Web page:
The theory of "statistical mechanics," of the behavior of many interacting heated atoms, was well developed by then, and it suggested that each mode would take equal energy. Unfortunately, it also suggested that the number of available modes was infinite, extending with no limit to smaller and smaller wavelengths, i.e. to higher and higher frequencies. But the radiated energy could not be infinite! Somewhere, one of the assumptions of the theory needed to be changed.

    Max Planck suggested, as a guess, that a constant h existed such that the oscillation of frequency ν in the solid body could take place only if it had available for itself an amount of energy. The many short wavelength modes (=high frequency modes) needed a lot more energy and became less and less likely, causing the emitted spectrum--which matched the spectrum of vibrations--to have a definite peak, and a finite amount of energy. It was just a guess, but the results matched observations surprisingly well.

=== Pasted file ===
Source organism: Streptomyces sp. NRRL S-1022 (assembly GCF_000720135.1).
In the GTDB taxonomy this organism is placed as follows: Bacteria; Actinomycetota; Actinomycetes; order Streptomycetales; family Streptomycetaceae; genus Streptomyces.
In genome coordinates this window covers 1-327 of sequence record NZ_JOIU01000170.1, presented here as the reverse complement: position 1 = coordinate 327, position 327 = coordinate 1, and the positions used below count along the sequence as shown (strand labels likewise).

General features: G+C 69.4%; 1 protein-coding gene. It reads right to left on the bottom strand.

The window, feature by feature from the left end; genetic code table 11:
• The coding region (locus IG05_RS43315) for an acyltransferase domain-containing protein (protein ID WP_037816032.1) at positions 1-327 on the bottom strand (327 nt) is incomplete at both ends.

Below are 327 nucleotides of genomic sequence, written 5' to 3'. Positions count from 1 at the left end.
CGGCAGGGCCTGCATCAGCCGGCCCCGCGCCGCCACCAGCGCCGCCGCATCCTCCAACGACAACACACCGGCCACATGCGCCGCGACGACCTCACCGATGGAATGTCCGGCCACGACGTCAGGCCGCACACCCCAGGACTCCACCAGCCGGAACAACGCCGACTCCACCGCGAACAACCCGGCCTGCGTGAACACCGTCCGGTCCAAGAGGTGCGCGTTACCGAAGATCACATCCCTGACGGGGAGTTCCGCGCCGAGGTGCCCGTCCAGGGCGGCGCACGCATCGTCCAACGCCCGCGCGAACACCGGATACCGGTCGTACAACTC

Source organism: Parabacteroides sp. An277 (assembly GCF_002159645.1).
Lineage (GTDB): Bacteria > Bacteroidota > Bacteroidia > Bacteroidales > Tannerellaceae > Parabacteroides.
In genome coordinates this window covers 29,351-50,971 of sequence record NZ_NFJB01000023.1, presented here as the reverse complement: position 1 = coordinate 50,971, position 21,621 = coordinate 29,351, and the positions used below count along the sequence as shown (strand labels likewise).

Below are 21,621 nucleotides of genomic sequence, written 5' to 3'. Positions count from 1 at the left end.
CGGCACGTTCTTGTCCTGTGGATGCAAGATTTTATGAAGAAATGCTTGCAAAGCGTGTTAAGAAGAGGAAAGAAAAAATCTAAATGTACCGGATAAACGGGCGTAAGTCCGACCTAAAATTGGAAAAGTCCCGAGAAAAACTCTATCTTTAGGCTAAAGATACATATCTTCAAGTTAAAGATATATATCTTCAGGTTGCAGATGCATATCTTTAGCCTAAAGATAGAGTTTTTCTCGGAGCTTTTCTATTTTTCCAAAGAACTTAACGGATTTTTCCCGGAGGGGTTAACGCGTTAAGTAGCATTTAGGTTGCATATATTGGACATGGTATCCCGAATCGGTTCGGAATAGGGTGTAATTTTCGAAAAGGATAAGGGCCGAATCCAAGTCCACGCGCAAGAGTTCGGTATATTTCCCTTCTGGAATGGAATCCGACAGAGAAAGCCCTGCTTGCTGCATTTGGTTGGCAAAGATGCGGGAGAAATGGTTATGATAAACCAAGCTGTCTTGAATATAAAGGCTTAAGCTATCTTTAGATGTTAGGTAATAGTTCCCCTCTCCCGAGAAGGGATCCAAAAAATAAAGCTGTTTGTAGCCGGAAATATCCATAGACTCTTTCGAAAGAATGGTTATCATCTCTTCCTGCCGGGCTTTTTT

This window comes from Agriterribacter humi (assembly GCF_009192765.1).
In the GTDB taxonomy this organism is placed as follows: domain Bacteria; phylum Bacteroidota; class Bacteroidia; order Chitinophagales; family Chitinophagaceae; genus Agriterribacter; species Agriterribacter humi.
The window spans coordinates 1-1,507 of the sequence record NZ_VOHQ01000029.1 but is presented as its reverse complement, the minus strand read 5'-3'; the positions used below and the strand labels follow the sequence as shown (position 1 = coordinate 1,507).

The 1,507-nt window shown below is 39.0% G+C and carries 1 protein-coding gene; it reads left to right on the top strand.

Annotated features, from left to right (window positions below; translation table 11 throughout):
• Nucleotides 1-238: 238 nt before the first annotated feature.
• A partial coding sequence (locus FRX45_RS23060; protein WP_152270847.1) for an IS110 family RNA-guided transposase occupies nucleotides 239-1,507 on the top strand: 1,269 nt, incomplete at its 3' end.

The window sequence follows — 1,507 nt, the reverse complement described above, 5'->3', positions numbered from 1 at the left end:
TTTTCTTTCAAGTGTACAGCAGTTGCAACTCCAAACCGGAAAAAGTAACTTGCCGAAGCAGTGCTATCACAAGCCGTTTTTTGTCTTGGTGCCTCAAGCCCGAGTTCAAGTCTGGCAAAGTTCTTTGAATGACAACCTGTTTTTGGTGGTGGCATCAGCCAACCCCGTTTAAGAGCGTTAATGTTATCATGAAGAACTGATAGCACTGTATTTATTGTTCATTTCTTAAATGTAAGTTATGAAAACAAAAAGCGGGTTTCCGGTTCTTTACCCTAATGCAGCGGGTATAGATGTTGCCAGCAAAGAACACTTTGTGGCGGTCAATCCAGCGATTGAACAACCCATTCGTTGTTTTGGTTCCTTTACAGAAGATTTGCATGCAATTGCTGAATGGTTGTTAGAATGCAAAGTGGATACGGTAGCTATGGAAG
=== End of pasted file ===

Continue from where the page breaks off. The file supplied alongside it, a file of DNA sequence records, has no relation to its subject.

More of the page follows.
It was through Planck's explanation of the black body spectrum, a somewhat peripheral area of the theory of heat, that physics received its first indication of "quanta" of light with energy . Only later were the much more central applications realized, in Einstein's 1905 theory of "photo-electric emission" and Bohr's explanation (1913) of the Balmer series of the hydrogen spectrum.

"The Fingerprint of God"

Spectral distribution of sunlight